The presidential candidate’s plans to fix the economic crisis are pouring in. Jon Huntsman released his jobs plan Wednesday. Mitt Romney will release his next Tuesday, and President Obama is hoping to release his map for boosting job growth in the country the middle of next week but seems to have hit a snag when it comes to scheduling. But there’s one jobs plan that hasn’t received much coverage this election cycle – the one released by Newt Gingrich back in May.
The former speaker of the House, who announced his run for the presidency in May via Twitter, released his “Jobs and Prosperity Plan” just two days after announcing his candidacy.
Gingrich crafted an economic plan with the intent of instantly boosting new business investment in the United States. His plan proposes eliminating the capital gains tax, bringing the corporate tax rate to 12.5 percent, shifting to an optional 15 percent flat tax for all Americans, and abolishing the death tax on a permanent basis, all while reforming the FDA and EPA and repealing Sarbanes Oxley, Dodd-Frank and President Obama’s healthcare plan.
In his campaign, Gingrich has also emphasized the need to expand initiatives in developing American energy as a mechanism for creating new jobs.
These weren’t new ideas for Gingrich, who in 2009 released a jobs plan with similar goals – shifting the corporate tax rate to 12.5 percent, ending the capital gains and death taxes, and calling for a balanced budget and an American energy plan. Gingrich also held a Real Jobs Summit in December 2009 at the same time President Obama held the White House Jobs Summit.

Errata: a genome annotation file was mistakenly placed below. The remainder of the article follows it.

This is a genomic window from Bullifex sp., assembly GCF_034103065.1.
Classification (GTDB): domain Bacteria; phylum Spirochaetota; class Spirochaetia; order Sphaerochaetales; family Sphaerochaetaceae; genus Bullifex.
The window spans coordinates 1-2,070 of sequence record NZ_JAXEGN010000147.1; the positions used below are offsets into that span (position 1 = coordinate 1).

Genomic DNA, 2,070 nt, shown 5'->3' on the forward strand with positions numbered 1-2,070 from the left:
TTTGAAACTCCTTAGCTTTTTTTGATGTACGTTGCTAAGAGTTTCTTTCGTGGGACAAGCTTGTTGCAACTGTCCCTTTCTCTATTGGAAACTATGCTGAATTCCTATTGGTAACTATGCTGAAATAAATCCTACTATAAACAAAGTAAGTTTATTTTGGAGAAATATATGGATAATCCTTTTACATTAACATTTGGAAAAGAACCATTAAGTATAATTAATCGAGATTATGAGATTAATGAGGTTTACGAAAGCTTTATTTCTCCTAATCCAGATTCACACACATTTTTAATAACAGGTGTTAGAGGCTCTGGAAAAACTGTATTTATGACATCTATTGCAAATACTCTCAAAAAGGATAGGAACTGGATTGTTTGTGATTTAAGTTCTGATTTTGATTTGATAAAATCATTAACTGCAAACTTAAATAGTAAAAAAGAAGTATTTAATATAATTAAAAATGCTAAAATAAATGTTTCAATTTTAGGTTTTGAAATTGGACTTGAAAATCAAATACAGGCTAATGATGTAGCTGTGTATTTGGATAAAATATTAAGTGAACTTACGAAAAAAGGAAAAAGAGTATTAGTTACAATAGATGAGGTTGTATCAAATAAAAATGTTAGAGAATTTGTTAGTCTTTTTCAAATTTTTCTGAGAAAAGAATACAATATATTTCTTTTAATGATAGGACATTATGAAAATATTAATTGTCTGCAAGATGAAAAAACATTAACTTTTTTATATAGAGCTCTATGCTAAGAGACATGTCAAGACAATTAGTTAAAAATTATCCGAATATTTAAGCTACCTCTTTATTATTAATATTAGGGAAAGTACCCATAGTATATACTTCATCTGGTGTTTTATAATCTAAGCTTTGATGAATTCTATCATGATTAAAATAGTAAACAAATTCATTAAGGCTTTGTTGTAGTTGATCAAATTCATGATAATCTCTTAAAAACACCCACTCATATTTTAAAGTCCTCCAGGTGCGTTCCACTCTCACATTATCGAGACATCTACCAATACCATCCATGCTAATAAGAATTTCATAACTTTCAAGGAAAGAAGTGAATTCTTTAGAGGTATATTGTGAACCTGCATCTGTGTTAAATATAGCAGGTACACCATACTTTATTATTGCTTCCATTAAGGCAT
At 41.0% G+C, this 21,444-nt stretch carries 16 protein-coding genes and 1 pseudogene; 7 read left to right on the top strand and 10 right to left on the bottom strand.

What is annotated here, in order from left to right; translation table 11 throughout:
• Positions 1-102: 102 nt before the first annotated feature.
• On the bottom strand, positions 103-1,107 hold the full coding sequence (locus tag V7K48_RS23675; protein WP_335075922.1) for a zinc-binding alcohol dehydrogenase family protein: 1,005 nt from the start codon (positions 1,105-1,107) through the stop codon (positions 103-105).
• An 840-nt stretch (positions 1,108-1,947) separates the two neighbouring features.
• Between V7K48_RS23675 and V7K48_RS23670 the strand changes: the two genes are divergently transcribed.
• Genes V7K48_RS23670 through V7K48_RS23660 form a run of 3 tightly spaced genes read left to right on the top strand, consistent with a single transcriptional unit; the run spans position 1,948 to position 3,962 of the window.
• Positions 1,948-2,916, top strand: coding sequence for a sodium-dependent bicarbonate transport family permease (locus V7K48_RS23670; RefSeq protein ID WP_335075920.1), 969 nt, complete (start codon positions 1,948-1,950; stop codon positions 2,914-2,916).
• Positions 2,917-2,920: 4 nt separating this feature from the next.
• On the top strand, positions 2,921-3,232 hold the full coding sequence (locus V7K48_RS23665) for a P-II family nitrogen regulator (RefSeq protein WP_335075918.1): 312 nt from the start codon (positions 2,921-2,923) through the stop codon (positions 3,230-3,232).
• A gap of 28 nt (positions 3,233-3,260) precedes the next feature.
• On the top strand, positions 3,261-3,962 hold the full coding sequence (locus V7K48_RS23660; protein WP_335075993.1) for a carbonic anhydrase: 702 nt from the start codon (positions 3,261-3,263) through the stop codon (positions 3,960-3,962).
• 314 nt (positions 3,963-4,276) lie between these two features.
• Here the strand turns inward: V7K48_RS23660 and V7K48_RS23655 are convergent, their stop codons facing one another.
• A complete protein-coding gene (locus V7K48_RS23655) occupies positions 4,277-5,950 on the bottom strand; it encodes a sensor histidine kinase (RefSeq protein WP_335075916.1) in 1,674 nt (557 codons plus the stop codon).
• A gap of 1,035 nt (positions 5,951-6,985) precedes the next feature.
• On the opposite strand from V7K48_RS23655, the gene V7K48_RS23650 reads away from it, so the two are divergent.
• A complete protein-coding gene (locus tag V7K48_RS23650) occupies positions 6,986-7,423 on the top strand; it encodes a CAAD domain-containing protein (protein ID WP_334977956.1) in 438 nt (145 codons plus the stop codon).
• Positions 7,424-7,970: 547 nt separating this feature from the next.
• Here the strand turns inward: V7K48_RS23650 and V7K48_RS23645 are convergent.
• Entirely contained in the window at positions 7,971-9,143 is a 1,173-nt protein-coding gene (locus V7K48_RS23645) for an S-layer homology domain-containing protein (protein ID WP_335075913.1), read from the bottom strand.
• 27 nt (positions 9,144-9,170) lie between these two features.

Huntsman joins Gingrich as the only candidate to release a jobs plan. The former Utah governor’s plan shares some of the same proposals as Gingrich’s – abolishing the capital gains tax, repealing Dodd-Frank and the president’s healthcare plan, and reforming existing EPA and FDA regulation.
But Huntsman doesn’t call for as deep a cut to the corporate tax rate – slashing it to only 25% while Gingrich’s plan calls for 12.5%. Huntsman consolidates the individual tax rates into a bracket system – 8 percent, 14 percent and 23 percent – and abolishes the dividends tax and Alternative Minimum Tax rate.
The Gingrich campaign did not comment on the specifics of Huntsman’s plan but stressed the need for an economic plan to boost job creation and business investment on American soil.
“The question isn’t what to do, it is, Who can do it? We need leadership now that can implement the right policies to put Americans back to work. Republicans should act now on several fronts and let the President explain why his policies create more food stamps than they do paychecks,” R.C. Hammond, spokesman for Gingrich, said.